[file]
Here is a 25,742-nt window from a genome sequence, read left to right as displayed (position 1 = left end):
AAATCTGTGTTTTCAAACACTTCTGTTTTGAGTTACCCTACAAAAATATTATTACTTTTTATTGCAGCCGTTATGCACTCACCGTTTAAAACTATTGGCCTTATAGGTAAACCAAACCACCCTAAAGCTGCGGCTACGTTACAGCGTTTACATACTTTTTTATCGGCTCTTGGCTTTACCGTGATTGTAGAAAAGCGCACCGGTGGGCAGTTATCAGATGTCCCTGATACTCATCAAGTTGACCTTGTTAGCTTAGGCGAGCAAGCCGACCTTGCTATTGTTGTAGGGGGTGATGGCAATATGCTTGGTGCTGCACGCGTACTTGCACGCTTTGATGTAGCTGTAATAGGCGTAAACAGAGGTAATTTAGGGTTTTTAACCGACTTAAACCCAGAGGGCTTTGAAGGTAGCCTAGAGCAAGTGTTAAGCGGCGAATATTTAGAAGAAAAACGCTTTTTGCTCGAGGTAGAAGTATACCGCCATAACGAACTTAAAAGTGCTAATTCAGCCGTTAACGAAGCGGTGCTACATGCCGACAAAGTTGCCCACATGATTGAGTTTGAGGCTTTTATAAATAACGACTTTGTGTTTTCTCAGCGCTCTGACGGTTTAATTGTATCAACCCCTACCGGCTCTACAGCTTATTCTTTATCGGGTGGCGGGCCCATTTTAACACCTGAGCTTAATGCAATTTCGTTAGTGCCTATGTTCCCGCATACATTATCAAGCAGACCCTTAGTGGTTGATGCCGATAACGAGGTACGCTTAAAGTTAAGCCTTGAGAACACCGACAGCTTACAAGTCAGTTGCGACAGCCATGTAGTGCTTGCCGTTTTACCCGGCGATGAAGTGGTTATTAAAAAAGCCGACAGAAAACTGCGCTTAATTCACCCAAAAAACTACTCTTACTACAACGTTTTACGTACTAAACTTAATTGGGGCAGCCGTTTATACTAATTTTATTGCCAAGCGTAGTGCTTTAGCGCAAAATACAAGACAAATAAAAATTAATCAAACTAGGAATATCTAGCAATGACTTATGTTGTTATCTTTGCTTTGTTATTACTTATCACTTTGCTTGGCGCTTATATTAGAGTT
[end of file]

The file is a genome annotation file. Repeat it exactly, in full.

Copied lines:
Here is a 25,742-nt window from a genome sequence, read left to right as displayed (position 1 = left end):
AAATCTGTGTTTTCAAACACTTCTGTTTTGAGTTACCCTACAAAAATATTATTACTTTTTATTGCAGCCGTTATGCACTCACCGTTTAAAACTATTGGCCTTATAGGTAAACCAAACCACCCTAAAGCTGCGGCTACGTTACAGCGTTTACATACTTTTTTATCGGCTCTTGGCTTTACCGTGATTGTAGAAAAGCGCACCGGTGGGCAGTTATCAGATGTCCCTGATACTCATCAAGTTGACCTTGTTAGCTTAGGCGAGCAAGCCGACCTTGCTATTGTTGTAGGGGGTGATGGCAATATGCTTGGTGCTGCACGCGTACTTGCACGCTTTGATGTAGCTGTAATAGGCGTAAACAGAGGTAATTTAGGGTTTTTAACCGACTTAAACCCAGAGGGCTTTGAAGGTAGCCTAGAGCAAGTGTTAAGCGGCGAATATTTAGAAGAAAAACGCTTTTTGCTCGAGGTAGAAGTATACCGCCATAACGAACTTAAAAGTGCTAATTCAGCCGTTAACGAAGCGGTGCTACATGCCGACAAAGTTGCCCACATGATTGAGTTTGAGGCTTTTATAAATAACGACTTTGTGTTTTCTCAGCGCTCTGACGGTTTAATTGTATCAACCCCTACCGGCTCTACAGCTTATTCTTTATCGGGTGGCGGGCCCATTTTAACACCTGAGCTTAATGCAATTTCGTTAGTGCCTATGTTCCCGCATACATTATCAAGCAGACCCTTAGTGGTTGATGCCGATAACGAGGTACGCTTAAAGTTAAGCCTTGAGAACACCGACAGCTTACAAGTCAGTTGCGACAGCCATGTAGTGCTTGCCGTTTTACCCGGCGATGAAGTGGTTATTAAAAAAGCCGACAGAAAACTGCGCTTAATTCACCCAAAAAACTACTCTTACTACAACGTTTTACGTACTAAACTTAATTGGGGCAGCCGTTTATACTAATTTTATTGCCAAGCGTAGTGCTTTAGCGCAAAATACAAGACAAATAAAAATTAATCAAACTAGGAATATCTAGCAATGACTTATGTTGTTATCTTTGCTTTGTTATTACTTATCACTTTGCTTGGCGCTTATATTAGAGTT